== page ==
WASHINGTON — As five U.S. students are alleged to have discovered, joining Afghanistan's Taliban insurgents isn't easy for outsiders – one reason the flow of foreign fighters to Afghanistan so far is a small stream compared to the tide once seen in Iraq.
Unlike foreign recruits who found porous borders and easy entry into Iraq, potential jihad fighters heading to the Afghan-Pakistan border face forbidding terrain and closely watched travel routes as well as precision drone attacks. And they are often looked on suspiciously by insular Afghan militant groups who tend to depend on their own tribal members to enlarge their fighting ranks.
U.S. officials say the insurgents' foreign fighter force is growing, but by only small numbers. There's another worry, however: efforts to export the terror tactics to the West.
"The greater concern with Pakistan is that foreign fighters are going there to get their training and leaving. They're going to Germany, Spain or the United States, and that's what threatens the United States in the long term," said Rick Nelson, a counterterrorism expert at the Center for Strategic and International Studies.
While details about the movements of the five detained Americans are still sketchy, Pakistani officials say they tried to join militants in the northwest tribal areas, then travel to Afghanistan to join the fight against U.S. troops.
Pakistani police said the students, ages 18-24, used Facebook and YouTube Web sites to try and connect with extremist groups in Pakistan and are said to have established contact with a Taliban recruiter. Detained last week by Pakistani officials, they have not been charged with any crimes.
Their dashed journey underscores the insular nature of the Pakistan and Afghan militancy.
"The Pakistan Taliban is made up of local militant groups and tribes, and the Afghan Taliban is precisely that, Afghan," said Juan Zarate, who was a senior counterterrorism adviser in the Bush administration. "To the extent there is a foreign dimension to it, it's somewhat of a proving ground for potential onward activity in the West."
Zarate said the Taliban groups, especially those in the Kashmir region, don't need foreign fighters because they've got plenty of local Pashtun recruits who are committed to their cause.
Breaking into those networks often requires a long vetting process.
"It's like if you wanted to join the Mafia, you don't get a meeting with the boss. You have to have someone vouch for you, you have to work through the ranks," said Nelson. In Pakistan, he said, "they're a little more paranoid. Their trust factor is low."
The thousands of foreign fighters who streamed into Iraq from Iran and Syria were often drawn by the desire to fight the U.S. and its Western allies who were seen as invaders.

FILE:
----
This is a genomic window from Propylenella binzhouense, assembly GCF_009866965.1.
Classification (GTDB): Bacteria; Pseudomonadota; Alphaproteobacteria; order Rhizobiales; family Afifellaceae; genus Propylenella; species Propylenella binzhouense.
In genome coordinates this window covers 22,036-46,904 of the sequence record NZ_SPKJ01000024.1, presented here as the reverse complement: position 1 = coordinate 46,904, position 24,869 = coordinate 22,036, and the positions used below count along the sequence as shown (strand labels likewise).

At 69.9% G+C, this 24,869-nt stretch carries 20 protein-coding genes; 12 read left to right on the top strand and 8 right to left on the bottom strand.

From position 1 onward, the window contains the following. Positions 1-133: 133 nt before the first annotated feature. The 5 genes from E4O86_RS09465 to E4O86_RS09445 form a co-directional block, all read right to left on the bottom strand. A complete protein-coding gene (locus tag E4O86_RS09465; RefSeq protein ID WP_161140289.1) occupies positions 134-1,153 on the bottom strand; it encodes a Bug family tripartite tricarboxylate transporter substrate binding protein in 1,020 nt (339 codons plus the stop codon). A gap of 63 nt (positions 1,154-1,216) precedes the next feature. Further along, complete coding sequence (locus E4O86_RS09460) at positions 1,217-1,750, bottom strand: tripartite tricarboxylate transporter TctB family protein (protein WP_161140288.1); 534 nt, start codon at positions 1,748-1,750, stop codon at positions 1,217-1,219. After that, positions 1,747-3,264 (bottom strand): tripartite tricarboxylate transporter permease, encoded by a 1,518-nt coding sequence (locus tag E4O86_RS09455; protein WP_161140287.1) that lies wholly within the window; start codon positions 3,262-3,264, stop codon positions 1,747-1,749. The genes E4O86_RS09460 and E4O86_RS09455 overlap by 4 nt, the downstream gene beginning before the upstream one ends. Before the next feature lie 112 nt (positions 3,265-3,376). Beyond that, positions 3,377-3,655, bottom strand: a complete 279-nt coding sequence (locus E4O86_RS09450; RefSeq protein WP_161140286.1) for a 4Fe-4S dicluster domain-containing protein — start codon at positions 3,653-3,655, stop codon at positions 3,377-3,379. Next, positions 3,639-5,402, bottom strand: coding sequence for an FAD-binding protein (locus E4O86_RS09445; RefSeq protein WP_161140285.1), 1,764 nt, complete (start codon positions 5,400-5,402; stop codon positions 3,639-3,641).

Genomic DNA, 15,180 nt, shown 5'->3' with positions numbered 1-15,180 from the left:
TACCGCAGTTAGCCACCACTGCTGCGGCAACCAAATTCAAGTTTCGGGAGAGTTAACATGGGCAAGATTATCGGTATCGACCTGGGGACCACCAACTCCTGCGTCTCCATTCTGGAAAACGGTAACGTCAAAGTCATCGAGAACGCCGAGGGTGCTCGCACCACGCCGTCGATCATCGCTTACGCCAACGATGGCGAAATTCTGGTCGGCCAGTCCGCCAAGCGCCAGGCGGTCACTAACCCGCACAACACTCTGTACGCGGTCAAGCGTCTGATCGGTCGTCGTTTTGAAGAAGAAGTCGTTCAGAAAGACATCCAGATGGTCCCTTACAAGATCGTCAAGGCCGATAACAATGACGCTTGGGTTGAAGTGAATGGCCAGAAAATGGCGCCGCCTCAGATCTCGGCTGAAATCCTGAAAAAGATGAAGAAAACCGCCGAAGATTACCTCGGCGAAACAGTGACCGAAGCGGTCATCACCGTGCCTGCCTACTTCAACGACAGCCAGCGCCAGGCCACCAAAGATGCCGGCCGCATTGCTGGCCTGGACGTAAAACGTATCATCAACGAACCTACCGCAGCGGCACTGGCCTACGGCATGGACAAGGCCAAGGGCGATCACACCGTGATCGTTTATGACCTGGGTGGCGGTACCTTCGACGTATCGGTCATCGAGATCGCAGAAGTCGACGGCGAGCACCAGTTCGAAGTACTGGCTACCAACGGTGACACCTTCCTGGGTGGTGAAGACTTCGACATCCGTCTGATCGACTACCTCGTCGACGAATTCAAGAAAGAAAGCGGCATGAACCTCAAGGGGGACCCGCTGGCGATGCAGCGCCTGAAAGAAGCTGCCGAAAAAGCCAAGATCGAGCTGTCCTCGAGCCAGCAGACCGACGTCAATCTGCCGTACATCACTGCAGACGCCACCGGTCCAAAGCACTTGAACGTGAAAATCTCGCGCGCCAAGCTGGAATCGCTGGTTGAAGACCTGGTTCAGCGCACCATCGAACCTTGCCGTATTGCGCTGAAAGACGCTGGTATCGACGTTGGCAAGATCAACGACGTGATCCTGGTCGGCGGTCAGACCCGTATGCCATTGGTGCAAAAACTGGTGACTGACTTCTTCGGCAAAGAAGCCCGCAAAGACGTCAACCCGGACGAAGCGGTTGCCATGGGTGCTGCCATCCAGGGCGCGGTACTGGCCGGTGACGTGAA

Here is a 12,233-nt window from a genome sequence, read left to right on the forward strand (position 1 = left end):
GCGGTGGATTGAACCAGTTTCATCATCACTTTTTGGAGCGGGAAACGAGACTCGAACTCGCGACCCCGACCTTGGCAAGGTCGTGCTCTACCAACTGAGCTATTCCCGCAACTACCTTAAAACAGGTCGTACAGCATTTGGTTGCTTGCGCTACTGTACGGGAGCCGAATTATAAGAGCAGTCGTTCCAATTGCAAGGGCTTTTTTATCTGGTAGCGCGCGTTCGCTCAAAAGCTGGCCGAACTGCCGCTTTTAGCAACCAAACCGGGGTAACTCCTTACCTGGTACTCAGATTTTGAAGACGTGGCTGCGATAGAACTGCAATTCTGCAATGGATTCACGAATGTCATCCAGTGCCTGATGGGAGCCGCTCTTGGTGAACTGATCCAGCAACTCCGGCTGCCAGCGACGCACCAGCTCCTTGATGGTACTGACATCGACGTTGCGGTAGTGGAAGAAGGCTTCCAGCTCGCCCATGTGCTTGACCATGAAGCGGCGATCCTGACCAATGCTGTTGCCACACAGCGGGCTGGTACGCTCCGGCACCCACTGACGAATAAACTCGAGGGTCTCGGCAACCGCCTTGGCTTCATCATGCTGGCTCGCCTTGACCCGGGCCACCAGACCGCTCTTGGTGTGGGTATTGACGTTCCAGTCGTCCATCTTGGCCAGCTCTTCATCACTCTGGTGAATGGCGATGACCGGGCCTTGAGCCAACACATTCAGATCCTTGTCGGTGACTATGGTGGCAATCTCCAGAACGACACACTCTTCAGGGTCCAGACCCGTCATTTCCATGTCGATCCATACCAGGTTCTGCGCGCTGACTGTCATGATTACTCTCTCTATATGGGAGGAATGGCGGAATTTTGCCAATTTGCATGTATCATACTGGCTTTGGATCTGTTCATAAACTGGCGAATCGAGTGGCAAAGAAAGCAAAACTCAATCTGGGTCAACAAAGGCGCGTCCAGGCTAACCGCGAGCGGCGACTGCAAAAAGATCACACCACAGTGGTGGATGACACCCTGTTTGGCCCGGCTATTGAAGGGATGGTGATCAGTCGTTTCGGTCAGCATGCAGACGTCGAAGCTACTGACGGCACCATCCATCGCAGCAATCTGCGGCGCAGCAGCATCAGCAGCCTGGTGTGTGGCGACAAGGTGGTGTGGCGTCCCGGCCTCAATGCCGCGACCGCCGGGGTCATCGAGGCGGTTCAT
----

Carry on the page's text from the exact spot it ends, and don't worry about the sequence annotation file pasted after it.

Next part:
Iraq's long, largely flat desert border with Syria was largely unprotected, and the Syrians were willing supporters. On the eastern front, fighters from Iran crossed well-traveled routes over broad plains in the south and small mountains to the north.
U.S. and Iraqi forces struggled to cover the expansive stretches of land, but the terrain can't compare to the jagged cliffs rife with hidden caves and compounds that line Afghanistan's ungoverned, and at times nearly impassable, border with Pakistan.
Foreign fighters must move carefully through those unforgiving mountains. According to one tribal leader, there is a mix of Arabs, Uzbeks, Tajiks and Pakistani Punjabs who move in groups of 10-15 fighters, driving in pickup trucks guided by a locals through the border crossings.
Their payments come in the form of trucks, guns and money, and once they are in Afghanistan, they are taken to safe houses where they stay only a few nights before moving on to others, said one tribal leader.
A U.S. defense official said there are sometimes American and British men in the mix, and often the fighters are radicalized second-generation dual nationals.
The defense official, who spoke on condition of anonymity to discuss intelligence matters, said that international travel for foreign fighters into Afghanistan is watched very carefully, including routes through Germany, the United Kingdom and Turkey. And overland travel through Iran is risky.
"What you have are long-standing ties and connections in the Pakistan-Afghan border region," said Zarate. "It's much more dispersed and the pipelines are different."
The Taliban groups, he added, "use and recruit foreigners, but it's for more specialized work. They don't really need cannon fodder."
Associated Press Writer Kathy Gannon reported from Islamabad.